Table 1 Sociodemographic characteristics of the sample

Sociodemographic questionnaire

Different sociodemographic characteristics of the participants were measured using an ad-hoc semi-structured survey that had been previously used in other studies focusing on the Colombian context [8]. Participants were asked about age, sex, educational level, religiousness, approximate monthly wage, marital status, sexual orientation, and whether they had a couple relationship. They were also asked if they had heard about, seen, touched, or used female condoms.

Female condom attitude scale (FCAS [25])

In its short version, this instrument consists of 14 items, which are scored using a four-point Likert-type scale: 1 = Strongly disagree, 2 = Partially disagree, 3 = Partially agree, 4 = Strongly agree. The scale focuses on five factors: Sexual pleasure enhancement, Inconvenience, Improved prophylaxis, Sexual pleasure inhibition, and Insertion reluctance. Subscale internal consistency ranged from .68 to .87 (original version). The questionnaire is presented as Additional file 1.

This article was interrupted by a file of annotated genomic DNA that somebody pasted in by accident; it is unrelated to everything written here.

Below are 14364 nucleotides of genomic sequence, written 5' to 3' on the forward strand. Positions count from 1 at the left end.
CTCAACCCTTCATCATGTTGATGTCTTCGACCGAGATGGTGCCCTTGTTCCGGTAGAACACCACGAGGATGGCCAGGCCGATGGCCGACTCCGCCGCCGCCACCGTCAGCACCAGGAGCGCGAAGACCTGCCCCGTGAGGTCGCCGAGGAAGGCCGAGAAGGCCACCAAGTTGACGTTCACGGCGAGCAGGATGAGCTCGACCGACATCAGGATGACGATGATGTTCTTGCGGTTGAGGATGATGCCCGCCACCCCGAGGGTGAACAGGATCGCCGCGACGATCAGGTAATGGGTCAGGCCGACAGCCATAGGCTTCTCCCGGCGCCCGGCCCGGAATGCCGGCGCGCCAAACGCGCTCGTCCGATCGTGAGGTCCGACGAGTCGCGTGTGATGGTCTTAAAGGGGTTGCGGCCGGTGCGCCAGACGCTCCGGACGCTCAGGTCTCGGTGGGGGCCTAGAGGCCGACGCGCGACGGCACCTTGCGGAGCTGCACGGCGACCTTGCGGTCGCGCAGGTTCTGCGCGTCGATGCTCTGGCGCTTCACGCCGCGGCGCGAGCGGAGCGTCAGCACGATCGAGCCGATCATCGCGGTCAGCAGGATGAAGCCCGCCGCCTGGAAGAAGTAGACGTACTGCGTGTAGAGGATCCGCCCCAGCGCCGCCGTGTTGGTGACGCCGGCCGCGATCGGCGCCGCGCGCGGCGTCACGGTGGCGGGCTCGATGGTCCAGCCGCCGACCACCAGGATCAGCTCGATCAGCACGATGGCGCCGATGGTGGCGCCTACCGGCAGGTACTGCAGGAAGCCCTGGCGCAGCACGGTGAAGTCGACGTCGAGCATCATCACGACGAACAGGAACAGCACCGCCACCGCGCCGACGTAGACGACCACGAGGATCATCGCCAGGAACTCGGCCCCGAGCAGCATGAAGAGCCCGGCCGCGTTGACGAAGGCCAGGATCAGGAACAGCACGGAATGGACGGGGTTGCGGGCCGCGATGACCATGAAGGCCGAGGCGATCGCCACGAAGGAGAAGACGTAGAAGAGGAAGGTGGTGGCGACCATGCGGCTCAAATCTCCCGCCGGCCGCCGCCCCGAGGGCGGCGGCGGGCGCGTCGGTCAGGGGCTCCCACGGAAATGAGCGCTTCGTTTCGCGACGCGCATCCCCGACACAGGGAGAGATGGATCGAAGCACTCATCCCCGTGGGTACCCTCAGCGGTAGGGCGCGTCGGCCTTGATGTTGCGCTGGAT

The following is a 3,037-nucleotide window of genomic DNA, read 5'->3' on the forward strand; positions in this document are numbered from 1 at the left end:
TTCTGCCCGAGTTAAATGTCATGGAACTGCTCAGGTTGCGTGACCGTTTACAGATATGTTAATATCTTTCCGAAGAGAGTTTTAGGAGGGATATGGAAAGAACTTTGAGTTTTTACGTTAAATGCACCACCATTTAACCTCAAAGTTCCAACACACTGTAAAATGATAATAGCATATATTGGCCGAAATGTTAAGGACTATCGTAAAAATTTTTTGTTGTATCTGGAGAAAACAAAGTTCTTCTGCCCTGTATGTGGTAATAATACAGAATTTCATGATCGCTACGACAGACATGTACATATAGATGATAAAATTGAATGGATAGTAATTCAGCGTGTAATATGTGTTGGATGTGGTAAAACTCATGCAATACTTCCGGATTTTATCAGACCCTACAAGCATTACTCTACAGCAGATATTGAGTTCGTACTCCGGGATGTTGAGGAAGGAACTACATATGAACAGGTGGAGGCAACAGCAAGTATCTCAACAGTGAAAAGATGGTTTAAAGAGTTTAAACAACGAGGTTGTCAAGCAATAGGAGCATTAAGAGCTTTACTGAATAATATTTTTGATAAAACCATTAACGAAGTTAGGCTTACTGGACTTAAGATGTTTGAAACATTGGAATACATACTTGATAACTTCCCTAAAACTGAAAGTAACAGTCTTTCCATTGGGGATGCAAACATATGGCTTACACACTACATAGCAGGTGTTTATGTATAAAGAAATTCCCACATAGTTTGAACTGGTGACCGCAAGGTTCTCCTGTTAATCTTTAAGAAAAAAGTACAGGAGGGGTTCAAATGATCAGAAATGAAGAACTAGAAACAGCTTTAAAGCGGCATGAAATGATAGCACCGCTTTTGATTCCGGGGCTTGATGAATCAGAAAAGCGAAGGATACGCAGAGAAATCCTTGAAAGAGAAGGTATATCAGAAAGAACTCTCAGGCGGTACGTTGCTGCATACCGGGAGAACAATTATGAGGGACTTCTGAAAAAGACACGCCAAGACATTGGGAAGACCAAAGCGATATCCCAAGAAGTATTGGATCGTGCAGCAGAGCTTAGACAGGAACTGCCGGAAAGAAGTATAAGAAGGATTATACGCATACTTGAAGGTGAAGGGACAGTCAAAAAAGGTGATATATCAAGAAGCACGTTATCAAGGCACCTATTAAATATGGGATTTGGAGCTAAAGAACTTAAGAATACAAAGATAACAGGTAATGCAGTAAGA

Sexual opinion survey (SOS [27])

The present study used the short version of this scale validated for Colombian population [28]. The SOS consists of six items and uses a seven-point Likert-type scale. Its single-factor structure evaluates respondents along a spectrum from Erotophilia (positive attitudes toward sexuality) and Erotophobia (negative attitudes toward sexuality). High scores in the scale reflect a higher degree of positive attitudes toward sexuality. The reliability of the Colombian version of the scale was α = .85; reliability in the present study was α = .81. A sample item is: “I find it exciting to think about engaging in sexual intercourse”.

Sexual assertiveness scale (SAS [29])